Provide an Overview of the Science
|Research Question: What are the non-modifiable (socioeconomic, genetic, epigenetic, home environment, food preferences) and modifiable factors (physical activity, eating behaviors) related to childhood (under age 12) obesity? How can this knowledge be applied to oral health professionals' efforts to prevent or manage dental caries in children?
Donald Chi, D.D.S., Ph.D., Frances Chu, M.L.I.S.,
M.S.N., and Monique Luu, B.A.
||Studies have identified various risk factors for childhood obesity. These epidemiologic data from the literature have implications for future research and interventions in dentistry aimed at preventing obesity and dental caries in children. The purpose of the scoping review was to develop a conceptual model to identify non-modifiable and modifiable risk factors for childhood obesity, and to illustrate how these findings are relevant to preventing obesity and dental caries in children.
||The authors searched
Medline and Embase and limited their search to English-language publications. A
total of 2,390 studies were identified. After, de-duplication, 2,354 studies
remained and were downloaded into a citation-management tool. Two authors
screened the titles and abstracts for relevance. Two-hundred-sixty-one studies
remained and were retrieved for a full-text review and 76 studies were removed
because of irrelevance, resulting in 185 studies that were included in the
||The authors classified
statistically significant risk factors for obesity as non-modifiable or
modifiable. Non-modifiable obesity risk factors include biological (e.g.,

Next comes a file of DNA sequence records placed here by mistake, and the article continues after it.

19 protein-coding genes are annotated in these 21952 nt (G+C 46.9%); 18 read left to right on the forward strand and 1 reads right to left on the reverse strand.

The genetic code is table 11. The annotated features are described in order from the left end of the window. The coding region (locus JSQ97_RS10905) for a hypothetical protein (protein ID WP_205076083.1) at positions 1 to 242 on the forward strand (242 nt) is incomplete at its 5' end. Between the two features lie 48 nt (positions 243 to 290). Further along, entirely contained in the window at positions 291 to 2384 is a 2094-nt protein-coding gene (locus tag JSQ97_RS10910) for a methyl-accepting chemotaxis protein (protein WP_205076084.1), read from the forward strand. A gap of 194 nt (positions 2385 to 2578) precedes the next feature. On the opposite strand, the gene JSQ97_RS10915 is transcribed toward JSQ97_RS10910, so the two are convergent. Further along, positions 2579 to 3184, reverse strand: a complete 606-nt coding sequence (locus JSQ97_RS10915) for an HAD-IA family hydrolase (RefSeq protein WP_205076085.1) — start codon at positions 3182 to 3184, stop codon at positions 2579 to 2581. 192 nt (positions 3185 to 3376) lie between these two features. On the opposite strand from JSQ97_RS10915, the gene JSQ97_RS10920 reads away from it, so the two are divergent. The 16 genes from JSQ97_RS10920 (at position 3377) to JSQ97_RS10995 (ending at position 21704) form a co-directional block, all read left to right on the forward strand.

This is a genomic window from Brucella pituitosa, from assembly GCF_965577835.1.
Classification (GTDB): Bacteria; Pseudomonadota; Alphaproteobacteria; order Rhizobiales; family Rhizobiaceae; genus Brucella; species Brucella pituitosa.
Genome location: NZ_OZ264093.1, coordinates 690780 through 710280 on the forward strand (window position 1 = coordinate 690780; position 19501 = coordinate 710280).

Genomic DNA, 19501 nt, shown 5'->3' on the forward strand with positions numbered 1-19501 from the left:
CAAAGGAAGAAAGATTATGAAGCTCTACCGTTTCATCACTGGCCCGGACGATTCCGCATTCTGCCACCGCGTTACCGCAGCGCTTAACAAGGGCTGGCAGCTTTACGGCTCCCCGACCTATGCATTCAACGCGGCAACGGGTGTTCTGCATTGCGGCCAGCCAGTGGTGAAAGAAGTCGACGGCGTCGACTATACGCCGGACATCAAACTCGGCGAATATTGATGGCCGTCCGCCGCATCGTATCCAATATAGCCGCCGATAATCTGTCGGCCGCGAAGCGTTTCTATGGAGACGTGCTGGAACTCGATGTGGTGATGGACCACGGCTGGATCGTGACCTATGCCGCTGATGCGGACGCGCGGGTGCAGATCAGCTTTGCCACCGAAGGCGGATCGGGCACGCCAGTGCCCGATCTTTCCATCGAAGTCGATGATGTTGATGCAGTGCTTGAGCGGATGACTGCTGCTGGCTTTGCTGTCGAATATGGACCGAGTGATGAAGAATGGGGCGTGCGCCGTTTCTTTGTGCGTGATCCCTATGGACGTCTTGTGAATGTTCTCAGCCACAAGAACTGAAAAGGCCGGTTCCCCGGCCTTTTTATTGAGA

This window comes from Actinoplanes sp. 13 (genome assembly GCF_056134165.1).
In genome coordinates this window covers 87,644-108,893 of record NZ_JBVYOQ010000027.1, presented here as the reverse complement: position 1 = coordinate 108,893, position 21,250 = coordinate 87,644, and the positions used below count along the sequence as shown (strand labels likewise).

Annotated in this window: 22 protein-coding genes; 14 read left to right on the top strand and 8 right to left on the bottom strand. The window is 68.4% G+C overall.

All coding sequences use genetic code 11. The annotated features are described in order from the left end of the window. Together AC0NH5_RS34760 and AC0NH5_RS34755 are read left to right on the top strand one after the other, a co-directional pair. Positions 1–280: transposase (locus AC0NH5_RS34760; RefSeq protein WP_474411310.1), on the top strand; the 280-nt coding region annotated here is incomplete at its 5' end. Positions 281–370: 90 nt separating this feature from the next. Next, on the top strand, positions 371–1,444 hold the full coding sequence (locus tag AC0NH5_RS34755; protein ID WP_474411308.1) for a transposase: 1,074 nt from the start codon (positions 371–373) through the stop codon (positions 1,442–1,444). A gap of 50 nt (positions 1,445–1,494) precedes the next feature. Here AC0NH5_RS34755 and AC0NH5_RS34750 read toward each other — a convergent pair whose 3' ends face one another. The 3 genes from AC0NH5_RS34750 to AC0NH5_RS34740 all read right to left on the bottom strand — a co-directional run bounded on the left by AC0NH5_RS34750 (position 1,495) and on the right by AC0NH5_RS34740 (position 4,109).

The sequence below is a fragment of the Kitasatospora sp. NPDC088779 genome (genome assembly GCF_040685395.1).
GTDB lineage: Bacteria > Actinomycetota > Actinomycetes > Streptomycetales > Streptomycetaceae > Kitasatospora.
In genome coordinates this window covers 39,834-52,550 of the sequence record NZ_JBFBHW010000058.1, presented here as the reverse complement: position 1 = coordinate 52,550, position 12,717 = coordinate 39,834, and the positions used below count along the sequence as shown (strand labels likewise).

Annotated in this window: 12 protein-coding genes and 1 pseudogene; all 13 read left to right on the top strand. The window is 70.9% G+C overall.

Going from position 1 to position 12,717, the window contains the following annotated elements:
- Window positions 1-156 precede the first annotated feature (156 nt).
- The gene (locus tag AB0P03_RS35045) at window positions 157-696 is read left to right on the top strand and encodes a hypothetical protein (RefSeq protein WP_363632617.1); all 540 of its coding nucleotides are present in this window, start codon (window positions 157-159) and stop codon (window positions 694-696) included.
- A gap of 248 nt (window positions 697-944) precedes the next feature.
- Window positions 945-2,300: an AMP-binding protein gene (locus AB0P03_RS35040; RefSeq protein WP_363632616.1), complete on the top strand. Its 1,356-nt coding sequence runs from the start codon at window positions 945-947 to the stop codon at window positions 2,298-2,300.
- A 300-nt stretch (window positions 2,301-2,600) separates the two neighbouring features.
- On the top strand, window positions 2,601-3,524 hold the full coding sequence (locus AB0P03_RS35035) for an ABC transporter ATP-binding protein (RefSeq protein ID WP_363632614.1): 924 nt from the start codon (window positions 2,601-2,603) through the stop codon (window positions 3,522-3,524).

genetic markers, developmental disability, early onset puberty); developmental
(e.g., disabilities, poor self-regulation); sociodemographic (e.g., minority
race/ethnicity, lower levels of caregiver education, unemployment, low
household income, caregiver incarceration, maternal age); and cultural
characteristics (e.g., degree of acculturation). Modifiable risk factors
include behavioral (e.g., poor diet, increased carbohydrate intake, inadequate
physical activity, sedentary lifestyle); psychosocial (e.g., parenting
practices, stress); and medical (e.g., caregiver obesity, maternal gestational
diabetes and hypertension, post-partum weight gain, poor sleep, medication
use). Understanding how these risk factors influence obesity in children has
important implications for future oral health research aimed at reducing
pediatric obesity and dental caries rates.
gleaned from the literature can be used to develop more rigorous interventions
and programs aimed at preventing obesity and dental caries in children and
improving oral health outcomes for children